Orlando City will enter the USL Pro postseason with a massive lead over the rest of the league, currently 18 points above the second place team. Coming off winning the double last season, City is looking to go 4 for 4 in major competition since its inception in 2010. Manager Adrian Heath  is confident his team can accomplish the task.
“I’m a firm believer that the league table doesn’t lie,” Heath told Sports Talk Florida. “The fact that we’re 18 points ahead of everybody shows that we are the best team in the league. Now we have to go prove it in the playoffs.”
The Lions have torn through the USL Pro Division this year, setting league records with 56 points, 49 goals, 17 conceded, and a +32 goal differential. Their dominance makes us ponder the prospect of how they would fare in Major League Soccer. 
City, on paper, look to stack up quite well with several MLS clubs. Let’s pretend there is a promotion/relegation system for a moment. Toronto FC is currently sitting bottom of the league with 19 points, followed by Portland at 20, and Philadelphia at 23. Would Orlando City have a higher point total than that? It’s not out of the realm of possibility to think the Lions could be better if they were given the resources to do so.
“If you look at the (MLS) salary cap and you look at our budget, we’re probably a tenth of that,” Heath says. “I think the difference is most, not all, but most MLS clubs have one or two special players. You look at the Galaxy with Donovan, Robbie Keane, David Beckham, and even with Montreal now with Di Vaio and Nesta, the MLS clubs invariably have two or three players that are game changers. The actual rest of that team, and the rest of that squad is not much different than ours.”
Given this enlightening fact that City have a budget a tenth the size of Major League Soccer’s salary cap, one would have to believe they would have the financial flexibility to do two things.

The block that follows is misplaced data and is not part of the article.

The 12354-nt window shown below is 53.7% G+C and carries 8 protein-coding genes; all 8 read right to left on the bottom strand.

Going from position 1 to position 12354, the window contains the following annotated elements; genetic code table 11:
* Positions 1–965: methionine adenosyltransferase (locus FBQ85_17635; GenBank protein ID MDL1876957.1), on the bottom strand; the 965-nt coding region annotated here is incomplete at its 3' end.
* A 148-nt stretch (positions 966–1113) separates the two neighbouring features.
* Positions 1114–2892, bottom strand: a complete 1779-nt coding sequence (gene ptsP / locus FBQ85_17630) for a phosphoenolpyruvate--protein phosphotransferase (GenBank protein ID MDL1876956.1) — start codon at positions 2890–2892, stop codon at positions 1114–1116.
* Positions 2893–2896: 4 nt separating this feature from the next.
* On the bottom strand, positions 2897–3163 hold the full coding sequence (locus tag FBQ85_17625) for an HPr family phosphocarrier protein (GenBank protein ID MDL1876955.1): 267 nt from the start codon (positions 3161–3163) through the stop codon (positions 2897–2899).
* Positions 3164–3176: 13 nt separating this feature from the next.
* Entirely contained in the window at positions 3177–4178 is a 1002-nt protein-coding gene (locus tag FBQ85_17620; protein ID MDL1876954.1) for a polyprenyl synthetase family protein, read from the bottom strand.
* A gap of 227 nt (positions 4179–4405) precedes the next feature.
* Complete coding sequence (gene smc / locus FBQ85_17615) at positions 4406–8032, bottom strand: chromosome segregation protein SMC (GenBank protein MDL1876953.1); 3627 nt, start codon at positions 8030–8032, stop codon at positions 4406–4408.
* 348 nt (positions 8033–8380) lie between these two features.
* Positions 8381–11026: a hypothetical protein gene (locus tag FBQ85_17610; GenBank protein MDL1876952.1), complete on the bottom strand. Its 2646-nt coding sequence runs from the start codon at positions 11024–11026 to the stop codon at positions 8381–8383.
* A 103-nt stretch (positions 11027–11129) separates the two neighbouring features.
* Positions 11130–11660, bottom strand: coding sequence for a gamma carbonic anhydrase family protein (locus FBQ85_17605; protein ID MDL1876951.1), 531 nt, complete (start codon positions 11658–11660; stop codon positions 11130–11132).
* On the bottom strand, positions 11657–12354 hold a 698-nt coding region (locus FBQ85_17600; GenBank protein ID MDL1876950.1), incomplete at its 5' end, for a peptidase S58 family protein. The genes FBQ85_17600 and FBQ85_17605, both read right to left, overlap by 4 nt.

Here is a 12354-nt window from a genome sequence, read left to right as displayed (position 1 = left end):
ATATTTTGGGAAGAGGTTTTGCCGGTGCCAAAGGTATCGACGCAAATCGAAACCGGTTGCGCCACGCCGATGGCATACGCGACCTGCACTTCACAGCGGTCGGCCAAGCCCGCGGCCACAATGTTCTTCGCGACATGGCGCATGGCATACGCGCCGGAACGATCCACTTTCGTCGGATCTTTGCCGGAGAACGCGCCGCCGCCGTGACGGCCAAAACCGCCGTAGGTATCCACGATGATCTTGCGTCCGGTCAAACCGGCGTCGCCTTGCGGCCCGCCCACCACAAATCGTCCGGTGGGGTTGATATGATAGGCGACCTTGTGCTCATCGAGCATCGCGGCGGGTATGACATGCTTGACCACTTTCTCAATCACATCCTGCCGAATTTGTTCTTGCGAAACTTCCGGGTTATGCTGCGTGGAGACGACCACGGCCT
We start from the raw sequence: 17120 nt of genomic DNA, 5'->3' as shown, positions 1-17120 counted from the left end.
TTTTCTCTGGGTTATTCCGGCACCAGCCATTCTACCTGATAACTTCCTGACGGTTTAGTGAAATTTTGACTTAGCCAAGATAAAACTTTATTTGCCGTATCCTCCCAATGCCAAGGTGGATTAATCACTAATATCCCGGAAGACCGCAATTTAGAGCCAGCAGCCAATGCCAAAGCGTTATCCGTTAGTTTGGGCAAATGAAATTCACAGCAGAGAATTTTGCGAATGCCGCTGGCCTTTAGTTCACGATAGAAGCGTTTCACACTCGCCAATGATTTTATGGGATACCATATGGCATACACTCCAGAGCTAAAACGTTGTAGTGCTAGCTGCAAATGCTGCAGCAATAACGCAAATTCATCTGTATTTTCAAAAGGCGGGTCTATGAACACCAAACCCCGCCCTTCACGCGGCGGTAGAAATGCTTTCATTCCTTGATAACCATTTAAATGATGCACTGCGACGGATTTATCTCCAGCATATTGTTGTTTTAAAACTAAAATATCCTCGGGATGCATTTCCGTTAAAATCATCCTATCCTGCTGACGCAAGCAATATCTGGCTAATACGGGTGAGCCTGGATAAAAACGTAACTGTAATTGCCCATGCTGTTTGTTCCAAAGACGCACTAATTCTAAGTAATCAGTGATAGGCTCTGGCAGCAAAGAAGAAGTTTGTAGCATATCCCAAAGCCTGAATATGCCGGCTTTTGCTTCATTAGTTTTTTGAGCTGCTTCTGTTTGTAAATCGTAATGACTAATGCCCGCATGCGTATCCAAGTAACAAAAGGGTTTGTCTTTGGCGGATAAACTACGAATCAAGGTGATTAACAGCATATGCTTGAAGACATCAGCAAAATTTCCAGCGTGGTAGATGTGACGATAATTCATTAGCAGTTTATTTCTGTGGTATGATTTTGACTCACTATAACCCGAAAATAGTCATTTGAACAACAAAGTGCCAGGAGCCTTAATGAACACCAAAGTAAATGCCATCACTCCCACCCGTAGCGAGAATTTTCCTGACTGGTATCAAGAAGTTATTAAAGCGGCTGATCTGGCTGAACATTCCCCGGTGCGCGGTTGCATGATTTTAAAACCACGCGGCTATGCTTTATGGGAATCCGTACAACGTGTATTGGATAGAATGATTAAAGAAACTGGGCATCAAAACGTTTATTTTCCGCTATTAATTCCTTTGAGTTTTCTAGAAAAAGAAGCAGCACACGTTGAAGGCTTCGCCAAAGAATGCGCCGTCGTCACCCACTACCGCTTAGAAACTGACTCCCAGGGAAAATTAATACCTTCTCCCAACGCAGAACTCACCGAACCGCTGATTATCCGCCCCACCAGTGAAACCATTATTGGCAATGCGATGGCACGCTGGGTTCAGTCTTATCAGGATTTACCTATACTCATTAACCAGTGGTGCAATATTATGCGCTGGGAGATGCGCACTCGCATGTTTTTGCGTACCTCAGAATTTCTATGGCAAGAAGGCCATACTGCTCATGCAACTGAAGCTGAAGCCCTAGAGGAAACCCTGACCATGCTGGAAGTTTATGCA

One, pay their best players more, giving them not only an incentive to stay at the club, but also limiting the distraction of financial dissatisfaction. Think about it, why do companies give an employee a raise? It isn’t just to keep the employee, but also to give them incentive to both work harder and do better at their job. Usually, an employee with a recent raise will work harder for at least a short time thereafter in order to justify that pay in their own mind. Therefore, paying your players more will boost morale and quality of play. Doubt it? I suggest you read Soccernomics  by Simon Kuper and Stefan Szymanski.
The second thing City could do with the extra cash is obviously purchase one or two of the “game changers” Heath talks about. If they did this, it’s very hard to imagine Orlando City not being competitive with those teams, or finishing worse than 15th.
“I think we would be very competitive in a one-off game with anybody, as we have proved when we played MLS teams,” Heath told Sports Talk Florida.
So, will we get to that point? Will we one day see the day where lower division teams, who have clearly maxed out in their current leagues, get the opportunity to test themselves at the MLS level? Adrian Heath believes so.
“Well I think everybody who loves our sport hopes that we get to a stage where there are enough teams to have a promotion/relegation system. I think we’re a few years away from it yet. And I think Don Garber has done a really great job of growing (MLS) slowly. The league has gone through a lot of changes and when you consider what (soccer in the U.S.) was in the 70’s, there were great crowds but there was no base and no foundation for the game to flourish, and I think that’s all changed; that’s over now. I think the game now in this country is probably at its strongest that its ever been.”Orlando City's Heath: We Would Compete In MLS by Vincent Maduri